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Sitting on a frozen lake, staring down into a hole in the ice, willing a fish to bite may not be everyone’s cup of tea. But ice fishing isn’t just about the catch. It is an opportunity to get outside in the fresh air in the depths of winter. Ice fishing is about camaraderie. It is a chance to see the landscape in a different way and enjoy the quiet that comes with a blanket of snow.
Ice fishing is gaining popularity in the McCall area with Lake Cascade being a hot spot for cold-weather trophy fish. If ice fishing is something you have been tempted to try, the good news is that it is surprisingly beginner friendly. We asked Cody Fox, helicopter short haul emergency medical technician with the Forest Service, for some pointers to get us newbies out on the ice with a line in the water this winter.
#1 Let’s start with the obvious question: why would anyone want to go ice fishing?
“The biggest reason is getting outside,” says Fox. When those dark days of winter hit or the weather isn’t conducive to a powder day on the mountain, ice fishing provides a way to get some outdoor time with friends and family. Some would even say ice fishing is akin to tailgating…it is all about how you set up your space. Bringing a camp stove, chairs, some snacks and beverages of choice can make a day on the ice more like a party.
No matter how you set up your space, the fish are another big reason ice fishing is so fun. “We also live in a really interesting fishery,” says Fox. From perch to trophy lake trout, the thrill of the catch is reason enough to try your luck.
#2 What equipment do you need to get started?
One of the reasons ice fishing is taking off is the ease of entry. “All you really need,” says Fox, “is an ice fishing rod, a hook and some bait, an auger, a bucket, and warm clothes.” From there, the sky is the limit. “If you want to up your game, you can set up an ice tent, bring a heater, a fish finder, chairs, food, drinks and more,” says Fox. But be warned, the more things you bring, the more you have to haul. Many avid fishermen will use a snowmobile or ice sled to haul their gear.
When it comes to bait, Fox says you can’t go wrong with a hook and a worm, but there is a huge assortment of jigs, weights and tackle to choose from. Fox recommends stopping into a local shop like Tackle Toms in Cascade for expert advice on what the fish are biting.
Regardless of which lure you use or what equipment you bring, Fox says the one key is to respect other anglers. “Respecting other people’s space, packing out what you pack in, being courteous, and generally being a good human is the most important thing.”
#3 Where are some prime winter fishing spots around McCall?
“Lake Cascade is becoming much more known in the ice fishing industry and is definitely gaining popularity,” says Fox. It is a prime body of water for perch and holds the title for the largest Yellow Perch caught in the state of Idaho. Along with the state record, Lake Cascade has produced two national record fish. For a family outing, Fox recommends Horsetheif Reservoir for a chance to catch some lake trout. “You can even find some deep pockets for lake trout on Payette Lake,” says Fox. “They can actually be pretty active in the winter months.”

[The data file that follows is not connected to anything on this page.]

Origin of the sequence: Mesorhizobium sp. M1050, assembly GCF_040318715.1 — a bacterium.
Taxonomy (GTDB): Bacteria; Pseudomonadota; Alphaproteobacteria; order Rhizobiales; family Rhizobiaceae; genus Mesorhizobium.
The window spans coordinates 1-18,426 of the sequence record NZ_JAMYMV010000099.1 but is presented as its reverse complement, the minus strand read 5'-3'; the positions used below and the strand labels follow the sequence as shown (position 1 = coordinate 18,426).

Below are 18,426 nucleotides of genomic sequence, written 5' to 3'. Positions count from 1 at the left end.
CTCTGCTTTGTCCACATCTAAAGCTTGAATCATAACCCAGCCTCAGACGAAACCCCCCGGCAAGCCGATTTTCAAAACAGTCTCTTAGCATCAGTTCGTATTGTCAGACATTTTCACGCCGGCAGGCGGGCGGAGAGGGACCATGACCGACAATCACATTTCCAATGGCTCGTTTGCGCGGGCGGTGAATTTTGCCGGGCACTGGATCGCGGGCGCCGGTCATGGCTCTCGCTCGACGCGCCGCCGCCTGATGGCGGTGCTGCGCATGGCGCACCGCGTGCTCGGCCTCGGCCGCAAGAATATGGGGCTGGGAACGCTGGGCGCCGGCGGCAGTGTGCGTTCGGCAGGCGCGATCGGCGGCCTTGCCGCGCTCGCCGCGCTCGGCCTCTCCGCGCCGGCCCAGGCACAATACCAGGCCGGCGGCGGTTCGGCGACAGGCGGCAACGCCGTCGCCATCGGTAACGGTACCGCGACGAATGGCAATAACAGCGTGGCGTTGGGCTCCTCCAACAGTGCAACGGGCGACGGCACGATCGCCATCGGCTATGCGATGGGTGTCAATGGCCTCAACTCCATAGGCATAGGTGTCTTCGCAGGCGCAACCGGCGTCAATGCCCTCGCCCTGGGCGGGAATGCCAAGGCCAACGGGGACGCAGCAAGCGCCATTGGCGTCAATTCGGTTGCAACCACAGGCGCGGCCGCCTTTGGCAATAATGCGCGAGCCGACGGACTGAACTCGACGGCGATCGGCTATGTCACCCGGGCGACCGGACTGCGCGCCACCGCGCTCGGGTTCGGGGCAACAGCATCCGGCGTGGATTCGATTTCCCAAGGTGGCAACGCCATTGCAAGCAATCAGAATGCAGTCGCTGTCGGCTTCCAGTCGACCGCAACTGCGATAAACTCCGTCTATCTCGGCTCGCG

#4 What are some of the safety concerns we should be aware of?
The obvious answer here is, of course, ice. “Ice conditions are really important to understand,” says Fox. “Even if you have checked the ice report, take the information with a grain of salt. Ice conditions can change.” The best season for ice fishing is late January to early March. In the spring, ice conditions can start to degrade and even if the ice is thick, the structural integrity can become compromised.
This is especially important, Fox says, if you are riding a snowmobile. Keeping speeds slow to avoid pressure cracks is crucial. Plus, a snowmobile can be challenging if conditions are slushy. An ice condition report can be found on the Idaho Department of Fish and Game’s website and is also posted locally by Lake Cascade State Park and many of the local outdoor shops.
“The other concern while ice fishing is visibility,” says Fox. Flat light and fog can make it easy to get turned around on the ice and difficult to see other people. Fox recommends bringing GPS, either on your phone or on a portable GPS unit and always keeping a watchful eye out for other anglers.
#5 What is your best ice fishing “fish tale?”
“That one is easy,” says Fox. “Watching my two-year-old daughter catch her first perch on the ice was amazing…and it was a good one!”
Looking for a way to ice fish for a good cause? Each year the Wildland Firefighter Foundation hosts a fishing tournament on Lake Cascade, “Deep Freeze for Firefighters.” This event is held the Saturday before Super Bowl and along with the fishing tournament, includes a raffle and live and silent auction. All of the money raised goes toward supporting the families of firefighters killed in the line of duty and assisting injured firefighters and their families.
For more information on the 2021 event, visit wffoundation.org.